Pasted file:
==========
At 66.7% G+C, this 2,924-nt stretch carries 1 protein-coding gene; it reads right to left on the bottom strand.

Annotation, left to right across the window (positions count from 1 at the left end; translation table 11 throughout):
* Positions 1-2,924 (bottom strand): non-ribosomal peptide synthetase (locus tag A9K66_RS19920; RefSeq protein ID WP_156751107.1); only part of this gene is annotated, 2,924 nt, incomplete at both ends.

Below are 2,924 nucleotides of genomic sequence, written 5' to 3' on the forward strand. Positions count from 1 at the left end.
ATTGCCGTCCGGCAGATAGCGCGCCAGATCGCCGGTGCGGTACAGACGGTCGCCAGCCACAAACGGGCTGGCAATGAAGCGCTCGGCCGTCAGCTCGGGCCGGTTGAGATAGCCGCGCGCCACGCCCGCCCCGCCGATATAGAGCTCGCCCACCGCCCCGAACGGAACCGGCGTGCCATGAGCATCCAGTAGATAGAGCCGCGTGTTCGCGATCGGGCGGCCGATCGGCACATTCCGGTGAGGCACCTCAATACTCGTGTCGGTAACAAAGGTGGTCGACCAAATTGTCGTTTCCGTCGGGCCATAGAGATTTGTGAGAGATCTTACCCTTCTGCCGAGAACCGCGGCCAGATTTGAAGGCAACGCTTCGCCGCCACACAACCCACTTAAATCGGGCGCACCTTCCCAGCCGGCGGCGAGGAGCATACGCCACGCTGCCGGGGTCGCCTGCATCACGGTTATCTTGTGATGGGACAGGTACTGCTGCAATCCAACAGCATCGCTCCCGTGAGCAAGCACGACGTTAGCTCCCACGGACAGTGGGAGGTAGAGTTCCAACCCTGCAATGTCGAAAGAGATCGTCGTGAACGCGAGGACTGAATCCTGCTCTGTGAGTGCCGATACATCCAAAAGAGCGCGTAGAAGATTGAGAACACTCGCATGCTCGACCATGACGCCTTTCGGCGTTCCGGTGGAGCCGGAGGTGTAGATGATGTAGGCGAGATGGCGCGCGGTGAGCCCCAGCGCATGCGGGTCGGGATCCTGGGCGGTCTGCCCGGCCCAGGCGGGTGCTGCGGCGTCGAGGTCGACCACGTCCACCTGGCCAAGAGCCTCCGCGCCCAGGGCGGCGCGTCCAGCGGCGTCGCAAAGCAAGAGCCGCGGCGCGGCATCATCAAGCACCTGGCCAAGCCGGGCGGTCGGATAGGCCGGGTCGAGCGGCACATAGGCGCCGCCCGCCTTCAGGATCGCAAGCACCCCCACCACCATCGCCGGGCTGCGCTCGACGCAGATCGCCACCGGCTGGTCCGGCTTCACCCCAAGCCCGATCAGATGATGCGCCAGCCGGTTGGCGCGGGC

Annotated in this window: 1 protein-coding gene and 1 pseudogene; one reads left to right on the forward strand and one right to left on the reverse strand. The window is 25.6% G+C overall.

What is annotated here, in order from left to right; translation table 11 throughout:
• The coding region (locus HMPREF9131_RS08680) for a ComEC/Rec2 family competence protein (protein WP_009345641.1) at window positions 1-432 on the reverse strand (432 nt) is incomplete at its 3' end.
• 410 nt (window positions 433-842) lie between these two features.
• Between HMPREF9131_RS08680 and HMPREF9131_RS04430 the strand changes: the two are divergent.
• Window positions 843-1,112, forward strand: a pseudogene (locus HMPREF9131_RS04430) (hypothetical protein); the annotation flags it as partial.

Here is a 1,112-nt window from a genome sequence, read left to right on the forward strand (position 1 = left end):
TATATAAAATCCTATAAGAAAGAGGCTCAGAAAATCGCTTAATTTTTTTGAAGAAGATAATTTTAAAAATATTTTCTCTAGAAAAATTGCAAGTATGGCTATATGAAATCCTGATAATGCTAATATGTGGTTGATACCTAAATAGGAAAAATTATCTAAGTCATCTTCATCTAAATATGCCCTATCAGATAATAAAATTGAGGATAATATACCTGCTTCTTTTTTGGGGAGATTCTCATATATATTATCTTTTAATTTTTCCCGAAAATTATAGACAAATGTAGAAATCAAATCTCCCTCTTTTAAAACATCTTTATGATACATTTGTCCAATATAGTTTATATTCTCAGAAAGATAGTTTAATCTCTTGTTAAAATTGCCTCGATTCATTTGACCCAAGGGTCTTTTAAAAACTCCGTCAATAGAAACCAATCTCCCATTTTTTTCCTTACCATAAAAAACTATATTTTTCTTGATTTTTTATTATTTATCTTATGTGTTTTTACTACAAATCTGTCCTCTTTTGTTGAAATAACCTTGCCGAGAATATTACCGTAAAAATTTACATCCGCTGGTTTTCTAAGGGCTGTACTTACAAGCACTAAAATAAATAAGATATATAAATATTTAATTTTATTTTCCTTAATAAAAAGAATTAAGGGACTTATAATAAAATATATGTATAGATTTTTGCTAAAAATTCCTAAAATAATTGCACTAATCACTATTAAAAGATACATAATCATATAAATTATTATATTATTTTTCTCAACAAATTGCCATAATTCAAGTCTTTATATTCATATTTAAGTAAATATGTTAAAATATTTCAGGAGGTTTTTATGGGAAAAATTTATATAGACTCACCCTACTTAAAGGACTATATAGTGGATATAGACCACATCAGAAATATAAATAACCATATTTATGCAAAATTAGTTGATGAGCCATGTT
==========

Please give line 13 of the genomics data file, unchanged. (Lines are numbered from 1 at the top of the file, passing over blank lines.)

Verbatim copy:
TATATAAAATCCTATAAGAAAGAGGCTCAGAAAATCGCTTAATTTTTTTGAAGAAGATAATTTTAAAAATATTTTCTCTAGAAAAATTGCAAGTATGGCTATATGAAATCCTGATAATGCTAATATGTGGTTGATACCTAAATAGGAAAAATTATCTAAGTCATCTTCATCTAAATATGCCCTATCAGATAATAAAATTGAGGATAATATACCTGCTTCTTTTTTGGGGAGATTCTCATATATATTATCTTTTAATTTTTCCCGAAAATTATAGACAAATGTAGAAATCAAATCTCCCTCTTTTAAAACATCTTTATGATACATTTGTCCAATATAGTTTATATTCTCAGAAAGATAGTTTAATCTCTTGTTAAAATTGCCTCGATTCATTTGACCCAAGGGTCTTTTAAAAACTCCGTCAATAGAAACCAATCTCCCATTTTTTTCCTTACCATAAAAAACTATATTTTTCTTGATTTTTTATTATTTATCTTATGTGTTTTTACTACAAATCTGTCCTCTTTTGTTGAAATAACCTTGCCGAGAATATTACCGTAAAAATTTACATCCGCTGGTTTTCTAAGGGCTGTACTTACAAGCACTAAAATAAATAAGATATATAAATATTTAATTTTATTTTCCTTAATAAAAAGAATTAAGGGACTTATAATAAAATATATGTATAGATTTTTGCTAAAAATTCCTAAAATAATTGCACTAATCACTATTAAAAGATACATAATCATATAAATTATTATATTATTTTTCTCAACAAATTGCCATAATTCAAGTCTTTATATTCATATTTAAGTAAATATGTTAAAATATTTCAGGAGGTTTTTATGGGAAAAATTTATATAGACTCACCCTACTTAAAGGACTATATAGTGGATATAGACCACATCAGAAATATAAATAACCATATTTATGCAAAATTAGTTGATGAGCCATGTT